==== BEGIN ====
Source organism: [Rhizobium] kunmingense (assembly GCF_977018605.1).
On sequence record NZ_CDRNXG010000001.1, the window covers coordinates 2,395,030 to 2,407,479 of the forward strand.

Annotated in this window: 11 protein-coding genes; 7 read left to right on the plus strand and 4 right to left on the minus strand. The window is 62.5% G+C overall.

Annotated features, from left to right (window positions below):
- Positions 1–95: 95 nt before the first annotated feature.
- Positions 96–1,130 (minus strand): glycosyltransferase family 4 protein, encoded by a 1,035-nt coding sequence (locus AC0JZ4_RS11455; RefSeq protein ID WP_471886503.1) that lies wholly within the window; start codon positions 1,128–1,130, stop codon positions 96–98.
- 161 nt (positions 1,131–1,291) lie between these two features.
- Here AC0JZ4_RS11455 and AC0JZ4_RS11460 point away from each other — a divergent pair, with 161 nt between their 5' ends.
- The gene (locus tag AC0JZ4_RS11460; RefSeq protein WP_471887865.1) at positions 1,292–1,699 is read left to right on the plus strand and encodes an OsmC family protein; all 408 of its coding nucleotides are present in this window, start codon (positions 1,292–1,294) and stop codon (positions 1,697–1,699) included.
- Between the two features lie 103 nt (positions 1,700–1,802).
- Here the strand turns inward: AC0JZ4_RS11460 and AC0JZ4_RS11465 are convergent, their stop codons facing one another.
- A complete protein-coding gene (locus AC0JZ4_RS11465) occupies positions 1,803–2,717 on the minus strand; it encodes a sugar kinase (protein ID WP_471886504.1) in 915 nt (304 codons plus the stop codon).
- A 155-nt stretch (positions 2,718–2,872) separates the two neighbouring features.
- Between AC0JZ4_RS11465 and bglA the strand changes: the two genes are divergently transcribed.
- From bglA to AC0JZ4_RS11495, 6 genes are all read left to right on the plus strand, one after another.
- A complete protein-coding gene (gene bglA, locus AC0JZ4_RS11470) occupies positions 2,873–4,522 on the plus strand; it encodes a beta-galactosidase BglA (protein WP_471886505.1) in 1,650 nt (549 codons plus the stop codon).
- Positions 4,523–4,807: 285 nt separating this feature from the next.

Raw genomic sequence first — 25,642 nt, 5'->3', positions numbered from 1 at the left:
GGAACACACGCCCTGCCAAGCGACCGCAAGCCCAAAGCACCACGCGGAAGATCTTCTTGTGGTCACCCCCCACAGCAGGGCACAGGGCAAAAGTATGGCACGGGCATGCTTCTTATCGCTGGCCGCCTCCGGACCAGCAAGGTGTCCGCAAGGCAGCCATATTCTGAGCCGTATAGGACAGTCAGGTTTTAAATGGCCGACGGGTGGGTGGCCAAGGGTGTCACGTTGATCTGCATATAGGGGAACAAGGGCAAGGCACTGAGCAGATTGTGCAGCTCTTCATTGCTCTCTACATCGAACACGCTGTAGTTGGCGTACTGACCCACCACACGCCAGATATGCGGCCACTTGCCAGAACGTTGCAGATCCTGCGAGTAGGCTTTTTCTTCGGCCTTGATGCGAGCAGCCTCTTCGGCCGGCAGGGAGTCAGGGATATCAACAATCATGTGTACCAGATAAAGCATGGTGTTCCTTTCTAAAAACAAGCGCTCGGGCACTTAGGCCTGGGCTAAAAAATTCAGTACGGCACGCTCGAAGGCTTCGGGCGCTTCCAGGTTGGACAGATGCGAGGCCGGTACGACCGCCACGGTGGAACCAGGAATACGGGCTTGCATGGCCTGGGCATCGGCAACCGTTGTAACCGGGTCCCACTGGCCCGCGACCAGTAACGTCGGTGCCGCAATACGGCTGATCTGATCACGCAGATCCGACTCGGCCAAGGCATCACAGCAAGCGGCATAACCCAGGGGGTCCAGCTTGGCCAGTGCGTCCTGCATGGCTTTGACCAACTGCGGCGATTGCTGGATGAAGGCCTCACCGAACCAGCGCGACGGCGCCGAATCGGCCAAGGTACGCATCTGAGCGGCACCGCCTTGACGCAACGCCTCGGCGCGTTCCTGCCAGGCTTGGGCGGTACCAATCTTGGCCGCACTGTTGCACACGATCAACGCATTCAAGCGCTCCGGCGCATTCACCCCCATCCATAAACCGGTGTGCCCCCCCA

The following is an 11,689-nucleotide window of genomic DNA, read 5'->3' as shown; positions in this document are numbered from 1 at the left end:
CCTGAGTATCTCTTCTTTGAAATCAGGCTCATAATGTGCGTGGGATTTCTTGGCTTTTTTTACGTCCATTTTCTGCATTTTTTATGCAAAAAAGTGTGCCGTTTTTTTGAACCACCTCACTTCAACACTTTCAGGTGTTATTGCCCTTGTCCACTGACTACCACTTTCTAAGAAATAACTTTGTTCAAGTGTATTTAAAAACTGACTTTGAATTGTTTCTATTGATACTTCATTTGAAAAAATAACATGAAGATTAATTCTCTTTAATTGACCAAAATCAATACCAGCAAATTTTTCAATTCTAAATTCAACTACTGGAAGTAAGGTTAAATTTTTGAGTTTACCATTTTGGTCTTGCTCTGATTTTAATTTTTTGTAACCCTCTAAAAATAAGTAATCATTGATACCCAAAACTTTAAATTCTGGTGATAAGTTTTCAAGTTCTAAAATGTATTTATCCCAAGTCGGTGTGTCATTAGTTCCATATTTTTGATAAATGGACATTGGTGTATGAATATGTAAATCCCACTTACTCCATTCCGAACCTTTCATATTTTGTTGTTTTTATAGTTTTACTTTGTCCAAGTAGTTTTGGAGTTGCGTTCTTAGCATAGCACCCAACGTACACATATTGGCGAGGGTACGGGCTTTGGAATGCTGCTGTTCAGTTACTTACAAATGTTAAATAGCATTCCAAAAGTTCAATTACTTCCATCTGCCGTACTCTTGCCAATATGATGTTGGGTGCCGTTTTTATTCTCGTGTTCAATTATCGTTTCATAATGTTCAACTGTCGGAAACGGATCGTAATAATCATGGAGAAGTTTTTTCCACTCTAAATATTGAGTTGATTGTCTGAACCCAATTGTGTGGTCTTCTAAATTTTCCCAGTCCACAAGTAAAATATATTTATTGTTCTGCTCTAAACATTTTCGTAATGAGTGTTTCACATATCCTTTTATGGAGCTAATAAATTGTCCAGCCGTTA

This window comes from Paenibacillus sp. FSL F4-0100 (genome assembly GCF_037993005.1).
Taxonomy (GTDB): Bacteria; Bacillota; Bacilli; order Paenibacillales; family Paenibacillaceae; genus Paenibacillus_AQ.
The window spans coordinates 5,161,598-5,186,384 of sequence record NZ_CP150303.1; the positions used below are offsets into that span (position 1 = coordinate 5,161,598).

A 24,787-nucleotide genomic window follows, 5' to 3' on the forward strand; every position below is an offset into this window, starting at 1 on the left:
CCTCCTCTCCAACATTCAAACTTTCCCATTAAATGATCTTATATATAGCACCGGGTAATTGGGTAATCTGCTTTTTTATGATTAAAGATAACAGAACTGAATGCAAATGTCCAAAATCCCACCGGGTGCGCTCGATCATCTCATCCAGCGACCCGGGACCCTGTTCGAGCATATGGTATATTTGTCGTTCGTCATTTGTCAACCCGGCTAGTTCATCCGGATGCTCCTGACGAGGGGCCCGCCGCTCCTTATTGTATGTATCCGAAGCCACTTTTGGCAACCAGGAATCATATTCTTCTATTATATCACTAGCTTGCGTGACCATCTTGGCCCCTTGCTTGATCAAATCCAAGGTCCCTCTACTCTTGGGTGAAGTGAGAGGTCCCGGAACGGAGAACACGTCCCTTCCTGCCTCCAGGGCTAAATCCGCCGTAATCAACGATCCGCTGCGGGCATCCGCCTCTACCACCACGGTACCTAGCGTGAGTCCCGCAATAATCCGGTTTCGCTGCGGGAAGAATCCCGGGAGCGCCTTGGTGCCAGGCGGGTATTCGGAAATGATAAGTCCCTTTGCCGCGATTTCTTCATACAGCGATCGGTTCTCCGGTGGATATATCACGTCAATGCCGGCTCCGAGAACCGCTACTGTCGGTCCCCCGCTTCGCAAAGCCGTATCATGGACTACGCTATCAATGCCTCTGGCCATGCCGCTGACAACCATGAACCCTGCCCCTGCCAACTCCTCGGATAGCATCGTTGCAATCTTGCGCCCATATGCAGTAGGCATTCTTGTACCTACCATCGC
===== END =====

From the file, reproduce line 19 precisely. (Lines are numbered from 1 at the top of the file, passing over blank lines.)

GGAACACACGCCCTGCCAAGCGACCGCAAGCCCAAAGCACCACGCGGAAGATCTTCTTGTGGTCACCCCCCACAGCAGGGCACAGGGCAAAAGTATGGCACGGGCATGCTTCTTATCGCTGGCCGCCTCCGGACCAGCAAGGTGTCCGCAAGGCAGCCATATTCTGAGCCGTATAGGACAGTCAGGTTTTAAATGGCCGACGGGTGGGTGGCCAAGGGTGTCACGTTGATCTGCATATAGGGGAACAAGGGCAAGGCACTGAGCAGATTGTGCAGCTCTTCATTGCTCTCTACATCGAACACGCTGTAGTTGGCGTACTGACCCACCACACGCCAGATATGCGGCCACTTGCCAGAACGTTGCAGATCCTGCGAGTAGGCTTTTTCTTCGGCCTTGATGCGAGCAGCCTCTTCGGCCGGCAGGGAGTCAGGGATATCAACAATCATGTGTACCAGATAAAGCATGGTGTTCCTTTCTAAAAACAAGCGCTCGGGCACTTAGGCCTGGGCTAAAAAATTCAGTACGGCACGCTCGAAGGCTTCGGGCGCTTCCAGGTTGGACAGATGCGAGGCCGGTACGACCGCCACGGTGGAACCAGGAATACGGGCTTGCATGGCCTGGGCATCGGCAACCGTTGTAACCGGGTCCCACTGGCCCGCGACCAGTAACGTCGGTGCCGCAATACGGCTGATCTGATCACGCAGATCCGACTCGGCCAAGGCATCACAGCAAGCGGCATAACCCAGGGGGTCCAGCTTGGCCAGTGCGTCCTGCATGGCTTTGACCAACTGCGGCGATTGCTGGATGAAGGCCTCACCGAACCAGCGCGACGGCGCCGAATCGGCCAAGGTACGCATCTGAGCGGCACCGCCTTGACGCAACGCCTCGGCGCGTTCCTGCCAGGCTTGGGCGGTACCAATCTTGGCCGCACTGTTGCACACGATCAACGCATTCAAGCGCTCCGGCGCATTCACCCCCATCCATAAACCGGTGTGCCCCCCCA